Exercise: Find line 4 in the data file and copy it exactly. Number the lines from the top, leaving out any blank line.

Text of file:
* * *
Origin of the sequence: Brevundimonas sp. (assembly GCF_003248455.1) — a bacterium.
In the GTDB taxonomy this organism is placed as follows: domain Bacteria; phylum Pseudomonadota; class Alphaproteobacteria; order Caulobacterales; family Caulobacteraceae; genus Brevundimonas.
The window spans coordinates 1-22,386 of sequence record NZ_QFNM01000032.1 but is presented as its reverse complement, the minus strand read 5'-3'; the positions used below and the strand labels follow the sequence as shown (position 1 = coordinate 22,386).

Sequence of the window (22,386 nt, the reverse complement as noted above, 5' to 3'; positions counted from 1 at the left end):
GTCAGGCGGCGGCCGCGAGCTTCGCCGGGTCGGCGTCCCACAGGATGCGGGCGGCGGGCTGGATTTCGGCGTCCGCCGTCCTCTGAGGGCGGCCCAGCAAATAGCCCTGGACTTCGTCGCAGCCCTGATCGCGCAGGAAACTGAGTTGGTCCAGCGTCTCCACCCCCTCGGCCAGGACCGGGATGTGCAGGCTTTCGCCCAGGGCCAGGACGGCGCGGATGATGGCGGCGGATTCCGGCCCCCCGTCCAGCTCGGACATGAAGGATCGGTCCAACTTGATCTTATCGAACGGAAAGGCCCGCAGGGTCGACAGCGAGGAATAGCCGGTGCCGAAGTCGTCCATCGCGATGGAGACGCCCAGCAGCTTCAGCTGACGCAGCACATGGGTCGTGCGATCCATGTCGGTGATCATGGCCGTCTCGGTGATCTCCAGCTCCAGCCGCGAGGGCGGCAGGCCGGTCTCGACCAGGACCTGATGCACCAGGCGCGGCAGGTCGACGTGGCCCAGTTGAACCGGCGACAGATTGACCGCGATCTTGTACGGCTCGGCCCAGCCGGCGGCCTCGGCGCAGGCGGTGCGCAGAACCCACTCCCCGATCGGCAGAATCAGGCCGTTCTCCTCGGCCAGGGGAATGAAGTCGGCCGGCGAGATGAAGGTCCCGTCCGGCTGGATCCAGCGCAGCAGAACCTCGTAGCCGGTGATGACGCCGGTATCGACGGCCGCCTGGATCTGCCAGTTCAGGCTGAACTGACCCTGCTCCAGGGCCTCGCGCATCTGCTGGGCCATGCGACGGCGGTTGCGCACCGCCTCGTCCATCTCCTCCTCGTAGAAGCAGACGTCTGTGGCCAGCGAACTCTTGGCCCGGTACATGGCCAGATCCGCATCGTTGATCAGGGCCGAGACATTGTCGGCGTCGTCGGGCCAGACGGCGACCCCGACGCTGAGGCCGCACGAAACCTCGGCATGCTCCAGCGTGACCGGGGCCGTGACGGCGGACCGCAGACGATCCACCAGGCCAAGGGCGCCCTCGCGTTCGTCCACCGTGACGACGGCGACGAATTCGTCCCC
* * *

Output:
Sequence of the window (22,386 nt, the reverse complement as noted above, 5' to 3'; positions counted from 1 at the left end):